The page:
Fra Silvestro, the imbecile, was the first taken to the scaffold.
"Mad, of course, that's to say imbecile," repeated the rubicund man.
He shook his head, as one who listens to the vaporings of an imbecile, but turned to obey.
He felt he had been wakened once too often by their imbecile quarrelling.
You may think that I had been singularly lacking in suspiciousness; you may consider me even to have been an imbecile.
For about six seconds I stood there like an imbecile, grinning amiably.
Rocking from side to side, reeling across the road and back, trumpeting in imbecile inexpressive tones, Zenobia advanced.
But he is not imbecile and pig; for he has seen, and Don Jorge has seen; and why?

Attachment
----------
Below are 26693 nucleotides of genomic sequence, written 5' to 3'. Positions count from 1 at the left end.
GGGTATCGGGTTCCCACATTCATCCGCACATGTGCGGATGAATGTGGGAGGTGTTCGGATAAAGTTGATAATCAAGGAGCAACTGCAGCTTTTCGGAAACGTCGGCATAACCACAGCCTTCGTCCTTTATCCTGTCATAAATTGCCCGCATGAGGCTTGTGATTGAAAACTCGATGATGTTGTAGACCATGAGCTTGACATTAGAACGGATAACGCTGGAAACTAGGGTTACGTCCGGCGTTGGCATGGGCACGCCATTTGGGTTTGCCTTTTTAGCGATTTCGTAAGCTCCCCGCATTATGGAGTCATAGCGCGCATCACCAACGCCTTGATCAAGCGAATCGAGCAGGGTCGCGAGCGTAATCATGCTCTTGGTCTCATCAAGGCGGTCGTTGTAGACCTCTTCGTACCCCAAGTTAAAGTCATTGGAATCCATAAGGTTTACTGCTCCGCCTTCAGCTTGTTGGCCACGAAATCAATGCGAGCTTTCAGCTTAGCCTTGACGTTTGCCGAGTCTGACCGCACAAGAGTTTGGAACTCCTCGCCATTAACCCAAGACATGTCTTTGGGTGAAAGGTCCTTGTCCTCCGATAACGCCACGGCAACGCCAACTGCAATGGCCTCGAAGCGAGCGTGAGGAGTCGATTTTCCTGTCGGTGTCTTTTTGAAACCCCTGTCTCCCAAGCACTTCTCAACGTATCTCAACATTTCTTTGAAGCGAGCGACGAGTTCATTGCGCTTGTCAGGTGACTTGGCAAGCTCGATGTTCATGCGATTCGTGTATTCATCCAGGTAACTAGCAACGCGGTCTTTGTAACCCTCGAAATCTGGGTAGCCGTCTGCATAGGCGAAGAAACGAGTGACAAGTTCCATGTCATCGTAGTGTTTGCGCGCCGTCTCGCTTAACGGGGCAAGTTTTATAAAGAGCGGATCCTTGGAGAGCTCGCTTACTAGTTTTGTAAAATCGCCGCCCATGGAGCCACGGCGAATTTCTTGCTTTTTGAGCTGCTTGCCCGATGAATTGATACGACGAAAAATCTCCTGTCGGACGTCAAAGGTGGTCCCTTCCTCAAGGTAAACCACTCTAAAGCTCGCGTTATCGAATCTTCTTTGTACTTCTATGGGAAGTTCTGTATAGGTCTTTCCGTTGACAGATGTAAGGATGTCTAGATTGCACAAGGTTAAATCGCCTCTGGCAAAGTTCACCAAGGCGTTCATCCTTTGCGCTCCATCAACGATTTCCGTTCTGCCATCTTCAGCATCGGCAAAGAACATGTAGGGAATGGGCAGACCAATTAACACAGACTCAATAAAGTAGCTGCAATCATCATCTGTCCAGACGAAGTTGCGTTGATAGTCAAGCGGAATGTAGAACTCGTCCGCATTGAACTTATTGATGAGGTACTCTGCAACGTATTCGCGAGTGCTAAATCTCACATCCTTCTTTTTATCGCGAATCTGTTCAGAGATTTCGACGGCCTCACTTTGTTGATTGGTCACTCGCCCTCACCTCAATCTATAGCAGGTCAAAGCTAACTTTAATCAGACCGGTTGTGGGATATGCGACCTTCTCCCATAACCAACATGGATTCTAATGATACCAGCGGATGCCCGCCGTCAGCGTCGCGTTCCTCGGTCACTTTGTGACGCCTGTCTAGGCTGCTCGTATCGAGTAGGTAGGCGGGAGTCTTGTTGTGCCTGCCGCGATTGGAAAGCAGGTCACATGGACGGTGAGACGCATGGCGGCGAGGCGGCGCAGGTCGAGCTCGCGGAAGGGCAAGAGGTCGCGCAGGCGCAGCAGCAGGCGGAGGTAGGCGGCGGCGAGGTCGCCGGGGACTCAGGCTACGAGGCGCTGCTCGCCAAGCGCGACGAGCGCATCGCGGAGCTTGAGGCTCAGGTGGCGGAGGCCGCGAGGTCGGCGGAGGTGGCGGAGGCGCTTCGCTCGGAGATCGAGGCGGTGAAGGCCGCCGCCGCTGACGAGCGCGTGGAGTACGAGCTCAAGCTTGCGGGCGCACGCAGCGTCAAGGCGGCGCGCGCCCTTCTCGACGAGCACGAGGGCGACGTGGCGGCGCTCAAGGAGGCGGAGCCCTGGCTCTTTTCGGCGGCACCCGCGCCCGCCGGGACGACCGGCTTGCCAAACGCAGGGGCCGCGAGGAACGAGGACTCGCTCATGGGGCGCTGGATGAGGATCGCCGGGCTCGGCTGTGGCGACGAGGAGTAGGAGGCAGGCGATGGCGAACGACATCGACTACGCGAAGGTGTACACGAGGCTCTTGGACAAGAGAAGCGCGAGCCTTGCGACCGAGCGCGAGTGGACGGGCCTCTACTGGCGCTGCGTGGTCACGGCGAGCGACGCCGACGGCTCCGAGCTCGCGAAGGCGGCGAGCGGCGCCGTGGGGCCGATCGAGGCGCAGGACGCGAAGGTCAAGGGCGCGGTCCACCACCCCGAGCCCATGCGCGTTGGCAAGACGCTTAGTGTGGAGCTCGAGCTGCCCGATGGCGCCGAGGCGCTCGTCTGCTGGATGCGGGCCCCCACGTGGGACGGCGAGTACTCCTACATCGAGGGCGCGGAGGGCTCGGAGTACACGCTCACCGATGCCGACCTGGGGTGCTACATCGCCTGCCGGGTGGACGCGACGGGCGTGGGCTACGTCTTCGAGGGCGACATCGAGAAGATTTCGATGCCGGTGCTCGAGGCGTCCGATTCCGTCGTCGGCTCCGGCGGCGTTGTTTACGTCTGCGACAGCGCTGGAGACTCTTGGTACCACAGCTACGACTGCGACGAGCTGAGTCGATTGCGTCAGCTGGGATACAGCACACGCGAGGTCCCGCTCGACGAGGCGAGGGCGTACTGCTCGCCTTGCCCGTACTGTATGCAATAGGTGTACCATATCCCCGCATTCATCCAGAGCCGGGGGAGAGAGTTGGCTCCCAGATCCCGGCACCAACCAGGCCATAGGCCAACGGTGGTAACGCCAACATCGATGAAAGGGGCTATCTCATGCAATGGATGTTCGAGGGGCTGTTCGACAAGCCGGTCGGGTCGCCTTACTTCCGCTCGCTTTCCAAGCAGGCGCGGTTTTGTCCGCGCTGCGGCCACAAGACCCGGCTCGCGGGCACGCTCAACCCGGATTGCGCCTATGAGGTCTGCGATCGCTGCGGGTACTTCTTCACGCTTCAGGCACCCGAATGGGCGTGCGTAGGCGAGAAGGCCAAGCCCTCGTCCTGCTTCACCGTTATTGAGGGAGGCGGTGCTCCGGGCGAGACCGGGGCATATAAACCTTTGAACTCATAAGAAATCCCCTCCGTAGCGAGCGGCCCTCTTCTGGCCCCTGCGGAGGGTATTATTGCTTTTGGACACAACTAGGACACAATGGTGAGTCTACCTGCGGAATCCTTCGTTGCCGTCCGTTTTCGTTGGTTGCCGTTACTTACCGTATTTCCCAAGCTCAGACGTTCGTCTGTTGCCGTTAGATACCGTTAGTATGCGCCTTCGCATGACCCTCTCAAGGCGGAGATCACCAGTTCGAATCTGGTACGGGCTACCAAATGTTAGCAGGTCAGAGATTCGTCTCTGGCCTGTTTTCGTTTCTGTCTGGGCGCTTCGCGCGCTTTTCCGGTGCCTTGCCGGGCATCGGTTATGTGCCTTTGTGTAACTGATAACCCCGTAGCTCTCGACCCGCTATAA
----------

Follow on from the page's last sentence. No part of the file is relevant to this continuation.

You tried to fix it on the imbecile because you knew that he could not suffer.
You try to bunco me and now you conspire with an imbecile to humble me into the dust.
1540s, imbecille "weak, feeble" (especially in reference to the body), from Middle French imbecile (15c.), from Latin imbecillus "weak, feeble" (see imbecility). Sense shifted to mental weakness from mid-18c. As a noun, "feeble-minded person," it is attested from 1802. Traditionally an adult with a mental age of roughly 6 to 9 (above an idiot but beneath a moron).
imbecile im·be·cile (ĭm'bə-sĭl, -səl)
A person of moderate to severe mental retardation having a mental age of from three to seven years and generally being capable of some degree of communication and performance of simple tasks under supervision. The term belongs to a classification system no longer in use and is now considered offensive.